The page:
The Crusader Newspaper Group

COVID-19 increases South Side food insecurity – Part 1 in a 4-Part Series


Over a year has passed since the first reported case of COVID-19 was announced in the U.S., the second of which was diagnosed in Chicago, the lasting impact of the virus continues to be felt across the country. The roll out of vaccines, continually improving employment rates, and the steady “reopening” of public spaces all point to the beginnings of starting on the road to recovery, albeit slow.

However, due to the rapid increase of unemployment and poverty rates because of the pandemic, as well as several additional factors, a concerning number of families across the 50 states are facing the pressing reality of food insecurity – a far cry from the pervasive imagery of panicked shoppers taking to their local grocery retailer to stockpile emergency supplies.

It is projected that more than 400,000 Chicagoans faced food insecurity in Illinois — and 13 percent of all Illinois children—lived in homes where there was not enough food. An estimated 45 million people (around 1 in 7) experienced food insecurity in 2020 according to Feeding America, the country’s largest domestic hunger-relief organization.

“The demand [for services] has doubled,” shared Neli Vazquez Row- land, president of A Safe Haven, a local food pantry site and homeless shelter. “Our food pantry is experiencing a surge in demand as well. Make no mistake, there’s a lot of collateral damage that’s happening beneath the pandemic.”

3 4

“Historically, we held annual Thanksgiving and Christmas food drives, but last year we started holding monthly food drives because we saw a need for them in the community,” said Angela Slater, a member of Victory Apostolic Church in Matteson (a south suburb of Chicago). “A lot more people are out of work due to COVUD-19 and children being t home instantly doubles our food bill. We’ve specifically been asked to provide quick meals like boxes of cereal and oatmeal so that the kids will be able to feed themselves.”

While limited access to healthful food options technically defines an element that determines the presence of a food desert, additional considerations include low household income, inadequate access to transportation, high levels of unemployment, and very large or very sparse populations.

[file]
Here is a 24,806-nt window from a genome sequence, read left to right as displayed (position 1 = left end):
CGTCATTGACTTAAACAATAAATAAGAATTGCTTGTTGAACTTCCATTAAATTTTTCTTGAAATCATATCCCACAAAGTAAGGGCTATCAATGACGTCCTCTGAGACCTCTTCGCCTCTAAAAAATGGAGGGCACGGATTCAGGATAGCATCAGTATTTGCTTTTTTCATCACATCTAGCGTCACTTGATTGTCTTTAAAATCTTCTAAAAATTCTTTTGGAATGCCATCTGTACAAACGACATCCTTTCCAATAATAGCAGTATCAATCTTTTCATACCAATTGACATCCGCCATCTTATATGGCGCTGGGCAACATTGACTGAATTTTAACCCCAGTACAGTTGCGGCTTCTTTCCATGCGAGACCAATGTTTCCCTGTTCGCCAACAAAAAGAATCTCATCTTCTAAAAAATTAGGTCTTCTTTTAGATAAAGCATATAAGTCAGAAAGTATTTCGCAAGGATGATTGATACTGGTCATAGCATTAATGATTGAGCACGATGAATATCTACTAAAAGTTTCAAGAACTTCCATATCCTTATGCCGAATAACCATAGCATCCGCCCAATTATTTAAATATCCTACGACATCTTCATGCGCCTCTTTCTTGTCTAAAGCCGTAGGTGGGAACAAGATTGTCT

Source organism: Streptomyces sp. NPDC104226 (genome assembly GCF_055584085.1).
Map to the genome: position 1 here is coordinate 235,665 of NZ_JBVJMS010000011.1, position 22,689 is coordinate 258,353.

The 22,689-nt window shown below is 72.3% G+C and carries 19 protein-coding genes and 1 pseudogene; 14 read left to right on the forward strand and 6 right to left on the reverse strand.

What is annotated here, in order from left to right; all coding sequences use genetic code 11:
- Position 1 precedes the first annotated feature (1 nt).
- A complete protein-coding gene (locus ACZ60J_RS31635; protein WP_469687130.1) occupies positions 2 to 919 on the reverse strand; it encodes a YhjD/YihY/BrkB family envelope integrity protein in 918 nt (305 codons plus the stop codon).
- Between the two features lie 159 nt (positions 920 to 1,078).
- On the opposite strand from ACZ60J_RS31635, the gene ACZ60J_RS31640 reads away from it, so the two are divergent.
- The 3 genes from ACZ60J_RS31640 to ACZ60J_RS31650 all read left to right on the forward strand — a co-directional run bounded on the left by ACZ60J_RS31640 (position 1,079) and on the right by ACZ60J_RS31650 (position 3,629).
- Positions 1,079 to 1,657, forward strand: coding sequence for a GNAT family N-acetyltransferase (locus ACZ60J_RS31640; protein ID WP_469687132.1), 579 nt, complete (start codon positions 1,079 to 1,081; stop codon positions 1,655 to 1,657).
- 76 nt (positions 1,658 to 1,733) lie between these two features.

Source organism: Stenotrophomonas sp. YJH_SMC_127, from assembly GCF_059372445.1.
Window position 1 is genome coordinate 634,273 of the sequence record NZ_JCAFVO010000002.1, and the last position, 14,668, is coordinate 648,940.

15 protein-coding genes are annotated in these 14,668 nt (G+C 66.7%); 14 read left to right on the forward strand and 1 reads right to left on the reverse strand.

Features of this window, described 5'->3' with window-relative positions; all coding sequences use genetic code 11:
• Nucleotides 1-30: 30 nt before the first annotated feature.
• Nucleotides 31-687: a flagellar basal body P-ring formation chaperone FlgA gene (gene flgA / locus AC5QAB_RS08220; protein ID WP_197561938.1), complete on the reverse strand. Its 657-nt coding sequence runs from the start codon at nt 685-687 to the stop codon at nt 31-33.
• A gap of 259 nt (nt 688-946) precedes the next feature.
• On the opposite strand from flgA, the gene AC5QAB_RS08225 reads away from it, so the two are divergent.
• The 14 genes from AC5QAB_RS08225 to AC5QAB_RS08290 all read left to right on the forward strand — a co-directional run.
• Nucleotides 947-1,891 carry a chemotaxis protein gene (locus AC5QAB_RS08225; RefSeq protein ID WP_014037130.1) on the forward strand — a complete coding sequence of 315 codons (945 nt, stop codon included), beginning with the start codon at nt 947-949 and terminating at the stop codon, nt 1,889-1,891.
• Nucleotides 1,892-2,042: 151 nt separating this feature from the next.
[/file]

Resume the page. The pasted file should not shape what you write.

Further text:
Each of these factors is further exacerbated by systemic racial disparities that are extremely prevalent in low-income communities of color and immigrants, such as Chicago’s South and West sides.

Unemployment and poverty rates are both cited as major factors that impact an individual’s likelihood of experiencing food insecurity, both of which recorded record highs in the midst of COVID-19. The economic recession experienced by many exacerbated the issue of food insecurity across the country.

On March 11, 2020, the World Health Organization (WHO) declared COVID-19 a global pandemic, immediately resulting in state sanctioned stay-at-home mandates and closures of businesses deemed “non-essential.” Within the following weeks, claims for unemployment insurance skyrocketed in tandem with unemployment rates. By April 2020, the national unemployment rate increased 10.3 percentage points for a total of 14.7 percent – the highest rate and overall recorded monthly increase since rates were first recorded in 1948 according to the U.S. Bureau Labor Statistics.

Unemployment rates in Cook County followed the same trend. In April 2020, the county saw an unemployment rate higher than the national average at 18.1 percent – a dramatic increase from the previous month’s reported unemployment rate of 4.8 percent.

With these factors in mind, the resolution of such an issue is not as simple as opening new grocery stores within the borders of heavily impacted areas. Even if additional food retailers were to open within these communities, the affordability of groceries plays a major factor in the likelihood of being purchased. Coupled with social distancing guidelines suggested by the CDC, access to physical grocery stores has been further limited within these communities.

Though many turned to grocery delivery programs to circumvent trips to the grocery store, the additional financial constraints of such services did little to service individuals who were and continue to be impacted financially due to the virus.

“Over the last year, the COVID-19 pandemic exacerbated the issue of food insecurity for families across Cook County,” said Commissioner Bill Lowry (D-3rd), who represents Bronzeville, Greater Grand Crossing, Woodlawn and downtown Chicago.

“Since Spring of 2020, our office regularly partnered with nonprofit groups, small businesses, and other elected to provide thousands of meals to our community,” he told the Crusader.

In a private research study conducted by NBC Washington, which compared the prices of grocery shopping across several grocery delivery apps, found price differences that ranged from 30% to 40%. This difference, which can be attributed to delivery fees, app markups, and unspecified fees, further widens the chasm felt by those in need of access to essentials.

In the year since COVID-19 began its spread throughout the country, the status quo has been challenged for individuals across the country; most likely with longstanding impact that can and will be felt for months, if not years, to come. However, the effects will be felt with far more impact and depth by those in communities deemed most vulnerable.

Thanks to the generosity of funding provided by the Field Foundation in producing this article.


(Published in the Chicago Crusader Newspaper on April 10, 2021.)


Recent News

Scroll to Top